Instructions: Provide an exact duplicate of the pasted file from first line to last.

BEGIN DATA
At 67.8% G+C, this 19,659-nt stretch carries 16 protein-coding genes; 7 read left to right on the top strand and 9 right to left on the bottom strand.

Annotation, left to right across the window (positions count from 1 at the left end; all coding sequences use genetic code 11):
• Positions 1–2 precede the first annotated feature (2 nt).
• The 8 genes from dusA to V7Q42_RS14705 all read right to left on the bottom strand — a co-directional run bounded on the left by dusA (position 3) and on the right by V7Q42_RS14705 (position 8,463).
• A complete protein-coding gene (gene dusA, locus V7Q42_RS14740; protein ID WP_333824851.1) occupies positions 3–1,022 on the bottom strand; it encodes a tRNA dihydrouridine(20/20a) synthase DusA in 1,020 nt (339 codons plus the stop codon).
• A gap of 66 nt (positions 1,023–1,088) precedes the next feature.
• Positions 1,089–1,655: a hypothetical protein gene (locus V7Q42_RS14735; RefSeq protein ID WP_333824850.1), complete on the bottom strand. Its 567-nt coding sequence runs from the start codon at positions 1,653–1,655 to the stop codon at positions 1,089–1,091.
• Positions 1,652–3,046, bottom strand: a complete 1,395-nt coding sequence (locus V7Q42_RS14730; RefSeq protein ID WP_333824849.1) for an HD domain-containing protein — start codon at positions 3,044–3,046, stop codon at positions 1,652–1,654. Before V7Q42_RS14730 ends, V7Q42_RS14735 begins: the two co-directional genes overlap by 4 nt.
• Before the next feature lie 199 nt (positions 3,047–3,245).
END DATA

At 67.8% G+C, this 19,659-nt stretch carries 16 protein-coding genes; 7 read left to right on the top strand and 9 right to left on the bottom strand.

Annotation, left to right across the window (positions count from 1 at the left end; all coding sequences use genetic code 11):
• Positions 1–2 precede the first annotated feature (2 nt).
• The 8 genes from dusA to V7Q42_RS14705 all read right to left on the bottom strand — a co-directional run bounded on the left by dusA (position 3) and on the right by V7Q42_RS14705 (position 8,463).
• A complete protein-coding gene (gene dusA, locus V7Q42_RS14740; protein ID WP_333824851.1) occupies positions 3–1,022 on the bottom strand; it encodes a tRNA dihydrouridine(20/20a) synthase DusA in 1,020 nt (339 codons plus the stop codon).
• A gap of 66 nt (positions 1,023–1,088) precedes the next feature.
• Positions 1,089–1,655: a hypothetical protein gene (locus V7Q42_RS14735; RefSeq protein ID WP_333824850.1), complete on the bottom strand. Its 567-nt coding sequence runs from the start codon at positions 1,653–1,655 to the stop codon at positions 1,089–1,091.
• Positions 1,652–3,046, bottom strand: a complete 1,395-nt coding sequence (locus V7Q42_RS14730; RefSeq protein ID WP_333824849.1) for an HD domain-containing protein — start codon at positions 3,044–3,046, stop codon at positions 1,652–1,654. Before V7Q42_RS14730 ends, V7Q42_RS14735 begins: the two co-directional genes overlap by 4 nt.
• Before the next feature lie 199 nt (positions 3,047–3,245).